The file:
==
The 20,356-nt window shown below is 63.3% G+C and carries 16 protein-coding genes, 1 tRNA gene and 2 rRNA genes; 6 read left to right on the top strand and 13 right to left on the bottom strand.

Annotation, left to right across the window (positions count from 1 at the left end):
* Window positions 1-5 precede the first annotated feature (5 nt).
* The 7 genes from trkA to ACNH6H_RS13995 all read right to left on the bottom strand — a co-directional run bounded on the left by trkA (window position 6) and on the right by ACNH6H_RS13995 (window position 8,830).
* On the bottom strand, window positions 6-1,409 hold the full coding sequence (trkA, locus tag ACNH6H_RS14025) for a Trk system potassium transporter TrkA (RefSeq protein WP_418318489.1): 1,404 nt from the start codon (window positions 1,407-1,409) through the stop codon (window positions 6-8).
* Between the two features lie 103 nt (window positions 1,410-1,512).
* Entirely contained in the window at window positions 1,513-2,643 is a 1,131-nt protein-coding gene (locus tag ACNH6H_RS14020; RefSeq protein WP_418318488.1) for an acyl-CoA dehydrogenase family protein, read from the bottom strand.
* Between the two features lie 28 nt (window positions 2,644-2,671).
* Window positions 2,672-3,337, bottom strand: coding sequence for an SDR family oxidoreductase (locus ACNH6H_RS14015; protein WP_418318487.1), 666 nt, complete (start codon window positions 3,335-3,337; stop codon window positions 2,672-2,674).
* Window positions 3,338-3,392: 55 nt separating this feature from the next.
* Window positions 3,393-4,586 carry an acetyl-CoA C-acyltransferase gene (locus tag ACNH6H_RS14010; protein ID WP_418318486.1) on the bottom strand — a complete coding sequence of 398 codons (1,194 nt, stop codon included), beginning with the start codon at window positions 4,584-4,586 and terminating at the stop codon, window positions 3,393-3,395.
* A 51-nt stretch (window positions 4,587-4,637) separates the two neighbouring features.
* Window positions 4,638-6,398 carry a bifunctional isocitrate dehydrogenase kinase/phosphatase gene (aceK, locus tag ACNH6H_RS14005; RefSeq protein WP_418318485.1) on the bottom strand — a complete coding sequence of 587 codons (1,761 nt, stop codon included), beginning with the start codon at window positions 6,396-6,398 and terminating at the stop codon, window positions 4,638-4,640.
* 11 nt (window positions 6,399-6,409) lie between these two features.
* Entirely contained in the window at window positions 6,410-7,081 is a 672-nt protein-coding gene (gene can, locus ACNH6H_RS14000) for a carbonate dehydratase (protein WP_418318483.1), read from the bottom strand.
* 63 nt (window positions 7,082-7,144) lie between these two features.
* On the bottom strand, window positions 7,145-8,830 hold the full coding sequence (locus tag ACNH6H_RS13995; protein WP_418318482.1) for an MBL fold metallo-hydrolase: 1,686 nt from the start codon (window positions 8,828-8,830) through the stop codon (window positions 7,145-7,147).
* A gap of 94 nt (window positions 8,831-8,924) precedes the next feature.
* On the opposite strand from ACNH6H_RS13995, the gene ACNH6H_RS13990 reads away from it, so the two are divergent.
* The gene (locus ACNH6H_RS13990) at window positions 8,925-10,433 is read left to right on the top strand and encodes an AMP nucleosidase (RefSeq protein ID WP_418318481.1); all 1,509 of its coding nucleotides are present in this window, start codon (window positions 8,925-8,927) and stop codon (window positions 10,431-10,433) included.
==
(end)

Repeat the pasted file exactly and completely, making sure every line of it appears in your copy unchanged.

The 20,356-nt window shown below is 63.3% G+C and carries 16 protein-coding genes, 1 tRNA gene and 2 rRNA genes; 6 read left to right on the top strand and 13 right to left on the bottom strand.

Annotation, left to right across the window (positions count from 1 at the left end):
* Window positions 1-5 precede the first annotated feature (5 nt).
* The 7 genes from trkA to ACNH6H_RS13995 all read right to left on the bottom strand — a co-directional run bounded on the left by trkA (window position 6) and on the right by ACNH6H_RS13995 (window position 8,830).
* On the bottom strand, window positions 6-1,409 hold the full coding sequence (trkA, locus tag ACNH6H_RS14025) for a Trk system potassium transporter TrkA (RefSeq protein WP_418318489.1): 1,404 nt from the start codon (window positions 1,407-1,409) through the stop codon (window positions 6-8).
* Between the two features lie 103 nt (window positions 1,410-1,512).
* Entirely contained in the window at window positions 1,513-2,643 is a 1,131-nt protein-coding gene (locus tag ACNH6H_RS14020; RefSeq protein WP_418318488.1) for an acyl-CoA dehydrogenase family protein, read from the bottom strand.
* Between the two features lie 28 nt (window positions 2,644-2,671).
* Window positions 2,672-3,337, bottom strand: coding sequence for an SDR family oxidoreductase (locus ACNH6H_RS14015; protein WP_418318487.1), 666 nt, complete (start codon window positions 3,335-3,337; stop codon window positions 2,672-2,674).
* Window positions 3,338-3,392: 55 nt separating this feature from the next.
* Window positions 3,393-4,586 carry an acetyl-CoA C-acyltransferase gene (locus tag ACNH6H_RS14010; protein ID WP_418318486.1) on the bottom strand — a complete coding sequence of 398 codons (1,194 nt, stop codon included), beginning with the start codon at window positions 4,584-4,586 and terminating at the stop codon, window positions 3,393-3,395.
* A 51-nt stretch (window positions 4,587-4,637) separates the two neighbouring features.
* Window positions 4,638-6,398 carry a bifunctional isocitrate dehydrogenase kinase/phosphatase gene (aceK, locus tag ACNH6H_RS14005; RefSeq protein WP_418318485.1) on the bottom strand — a complete coding sequence of 587 codons (1,761 nt, stop codon included), beginning with the start codon at window positions 6,396-6,398 and terminating at the stop codon, window positions 4,638-4,640.
* 11 nt (window positions 6,399-6,409) lie between these two features.
* Entirely contained in the window at window positions 6,410-7,081 is a 672-nt protein-coding gene (gene can, locus ACNH6H_RS14000) for a carbonate dehydratase (protein WP_418318483.1), read from the bottom strand.
* 63 nt (window positions 7,082-7,144) lie between these two features.
* On the bottom strand, window positions 7,145-8,830 hold the full coding sequence (locus tag ACNH6H_RS13995; protein WP_418318482.1) for an MBL fold metallo-hydrolase: 1,686 nt from the start codon (window positions 8,828-8,830) through the stop codon (window positions 7,145-7,147).
* A gap of 94 nt (window positions 8,831-8,924) precedes the next feature.
* On the opposite strand from ACNH6H_RS13995, the gene ACNH6H_RS13990 reads away from it, so the two are divergent.
* The gene (locus ACNH6H_RS13990) at window positions 8,925-10,433 is read left to right on the top strand and encodes an AMP nucleosidase (RefSeq protein ID WP_418318481.1); all 1,509 of its coding nucleotides are present in this window, start codon (window positions 8,925-8,927) and stop codon (window positions 10,431-10,433) included.